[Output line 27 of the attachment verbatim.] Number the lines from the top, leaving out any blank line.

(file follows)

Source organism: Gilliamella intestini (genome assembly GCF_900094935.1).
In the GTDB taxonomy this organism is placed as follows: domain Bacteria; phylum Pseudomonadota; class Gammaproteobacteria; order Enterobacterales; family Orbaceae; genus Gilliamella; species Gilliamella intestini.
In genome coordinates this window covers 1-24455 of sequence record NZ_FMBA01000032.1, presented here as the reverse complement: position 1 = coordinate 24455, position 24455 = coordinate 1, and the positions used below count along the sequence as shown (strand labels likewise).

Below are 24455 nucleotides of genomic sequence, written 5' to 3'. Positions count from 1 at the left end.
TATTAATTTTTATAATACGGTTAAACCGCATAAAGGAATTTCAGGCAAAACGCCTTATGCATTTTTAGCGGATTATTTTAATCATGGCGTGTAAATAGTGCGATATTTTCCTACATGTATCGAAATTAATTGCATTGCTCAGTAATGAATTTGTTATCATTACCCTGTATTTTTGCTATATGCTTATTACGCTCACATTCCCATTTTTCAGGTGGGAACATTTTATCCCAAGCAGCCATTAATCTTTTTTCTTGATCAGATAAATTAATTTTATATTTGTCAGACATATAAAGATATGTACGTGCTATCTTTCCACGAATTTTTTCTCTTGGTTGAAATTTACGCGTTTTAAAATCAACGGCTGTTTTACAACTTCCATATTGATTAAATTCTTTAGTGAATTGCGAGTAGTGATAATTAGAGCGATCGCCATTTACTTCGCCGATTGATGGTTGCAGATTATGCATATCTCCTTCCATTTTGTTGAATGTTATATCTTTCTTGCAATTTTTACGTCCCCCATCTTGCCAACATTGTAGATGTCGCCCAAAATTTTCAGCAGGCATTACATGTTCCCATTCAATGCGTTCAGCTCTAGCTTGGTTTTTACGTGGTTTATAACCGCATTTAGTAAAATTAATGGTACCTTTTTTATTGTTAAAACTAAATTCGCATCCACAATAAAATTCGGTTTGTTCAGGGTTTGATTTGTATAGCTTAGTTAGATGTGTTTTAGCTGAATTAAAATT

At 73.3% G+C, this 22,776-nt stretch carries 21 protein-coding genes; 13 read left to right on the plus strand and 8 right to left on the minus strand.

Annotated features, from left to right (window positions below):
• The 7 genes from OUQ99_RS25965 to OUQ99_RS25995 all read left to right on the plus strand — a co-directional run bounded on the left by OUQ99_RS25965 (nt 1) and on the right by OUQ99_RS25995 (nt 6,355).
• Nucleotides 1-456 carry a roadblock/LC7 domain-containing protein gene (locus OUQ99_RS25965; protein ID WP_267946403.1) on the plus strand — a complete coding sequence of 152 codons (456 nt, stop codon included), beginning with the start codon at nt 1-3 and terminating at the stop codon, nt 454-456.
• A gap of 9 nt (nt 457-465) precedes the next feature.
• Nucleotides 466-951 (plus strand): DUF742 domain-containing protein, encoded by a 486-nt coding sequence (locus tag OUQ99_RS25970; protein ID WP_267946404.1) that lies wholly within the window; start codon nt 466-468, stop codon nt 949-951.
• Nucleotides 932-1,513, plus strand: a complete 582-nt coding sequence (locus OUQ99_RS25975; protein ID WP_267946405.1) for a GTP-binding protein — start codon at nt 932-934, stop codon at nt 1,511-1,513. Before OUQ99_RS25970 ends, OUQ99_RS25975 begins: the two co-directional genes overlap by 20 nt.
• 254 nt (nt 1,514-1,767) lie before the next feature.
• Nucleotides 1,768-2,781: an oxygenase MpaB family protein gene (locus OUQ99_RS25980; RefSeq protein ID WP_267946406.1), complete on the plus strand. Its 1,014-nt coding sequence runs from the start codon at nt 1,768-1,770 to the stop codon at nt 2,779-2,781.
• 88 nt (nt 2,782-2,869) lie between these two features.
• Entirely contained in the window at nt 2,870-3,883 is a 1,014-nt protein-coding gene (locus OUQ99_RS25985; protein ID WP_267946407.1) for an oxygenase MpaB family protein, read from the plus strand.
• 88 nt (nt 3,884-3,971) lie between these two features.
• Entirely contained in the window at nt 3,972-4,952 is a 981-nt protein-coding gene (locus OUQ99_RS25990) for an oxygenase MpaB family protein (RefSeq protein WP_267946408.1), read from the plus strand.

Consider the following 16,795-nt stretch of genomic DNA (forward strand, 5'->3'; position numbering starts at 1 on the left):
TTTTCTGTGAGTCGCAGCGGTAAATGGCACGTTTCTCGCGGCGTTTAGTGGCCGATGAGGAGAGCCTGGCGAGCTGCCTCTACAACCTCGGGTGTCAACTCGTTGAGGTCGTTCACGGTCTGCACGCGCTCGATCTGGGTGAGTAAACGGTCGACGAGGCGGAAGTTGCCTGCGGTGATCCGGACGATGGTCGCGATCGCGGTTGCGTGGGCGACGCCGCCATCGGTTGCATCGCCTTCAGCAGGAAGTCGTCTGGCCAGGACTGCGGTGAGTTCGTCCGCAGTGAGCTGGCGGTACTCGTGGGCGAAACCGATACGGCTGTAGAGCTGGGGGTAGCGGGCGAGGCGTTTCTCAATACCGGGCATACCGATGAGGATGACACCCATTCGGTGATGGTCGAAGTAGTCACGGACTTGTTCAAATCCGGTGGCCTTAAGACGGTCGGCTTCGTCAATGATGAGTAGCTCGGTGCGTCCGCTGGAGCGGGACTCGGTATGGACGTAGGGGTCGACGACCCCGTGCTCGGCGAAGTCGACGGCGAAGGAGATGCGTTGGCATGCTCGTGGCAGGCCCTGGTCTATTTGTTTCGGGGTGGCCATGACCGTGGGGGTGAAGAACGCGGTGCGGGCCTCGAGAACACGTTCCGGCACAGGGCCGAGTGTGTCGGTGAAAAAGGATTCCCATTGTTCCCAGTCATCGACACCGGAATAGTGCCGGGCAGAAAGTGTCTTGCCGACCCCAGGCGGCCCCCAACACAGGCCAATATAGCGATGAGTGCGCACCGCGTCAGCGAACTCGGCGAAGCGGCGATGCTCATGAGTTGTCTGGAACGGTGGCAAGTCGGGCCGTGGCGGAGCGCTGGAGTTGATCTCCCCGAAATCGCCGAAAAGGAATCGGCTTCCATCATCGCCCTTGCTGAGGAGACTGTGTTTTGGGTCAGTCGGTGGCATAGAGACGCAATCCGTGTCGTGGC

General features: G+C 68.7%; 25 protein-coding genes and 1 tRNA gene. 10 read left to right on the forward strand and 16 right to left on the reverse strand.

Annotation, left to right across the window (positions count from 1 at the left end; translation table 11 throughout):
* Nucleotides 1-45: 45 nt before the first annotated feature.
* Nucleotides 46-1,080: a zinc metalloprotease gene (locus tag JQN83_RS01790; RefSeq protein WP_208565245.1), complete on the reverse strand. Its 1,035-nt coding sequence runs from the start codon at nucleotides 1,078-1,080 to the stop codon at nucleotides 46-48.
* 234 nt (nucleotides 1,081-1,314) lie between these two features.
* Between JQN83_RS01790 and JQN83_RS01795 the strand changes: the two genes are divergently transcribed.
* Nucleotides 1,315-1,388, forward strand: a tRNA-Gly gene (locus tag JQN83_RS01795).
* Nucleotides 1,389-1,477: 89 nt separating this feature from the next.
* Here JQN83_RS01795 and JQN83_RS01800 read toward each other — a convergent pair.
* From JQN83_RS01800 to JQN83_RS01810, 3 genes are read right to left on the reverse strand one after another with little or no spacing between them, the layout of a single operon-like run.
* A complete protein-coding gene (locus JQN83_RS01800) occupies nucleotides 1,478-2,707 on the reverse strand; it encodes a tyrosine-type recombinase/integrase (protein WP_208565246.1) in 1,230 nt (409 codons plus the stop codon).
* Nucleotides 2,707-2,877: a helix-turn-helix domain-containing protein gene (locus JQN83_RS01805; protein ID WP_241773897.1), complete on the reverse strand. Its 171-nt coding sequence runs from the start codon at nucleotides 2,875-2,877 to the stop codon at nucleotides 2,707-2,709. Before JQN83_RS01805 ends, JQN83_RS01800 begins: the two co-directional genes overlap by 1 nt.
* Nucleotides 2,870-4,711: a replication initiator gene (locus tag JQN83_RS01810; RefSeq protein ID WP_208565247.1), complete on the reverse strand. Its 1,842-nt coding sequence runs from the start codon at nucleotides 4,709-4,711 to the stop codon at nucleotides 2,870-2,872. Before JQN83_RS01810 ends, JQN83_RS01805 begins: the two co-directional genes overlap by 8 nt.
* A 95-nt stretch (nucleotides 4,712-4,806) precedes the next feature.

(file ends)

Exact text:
* Nucleotides 1,315-1,388, forward strand: a tRNA-Gly gene (locus tag JQN83_RS01795).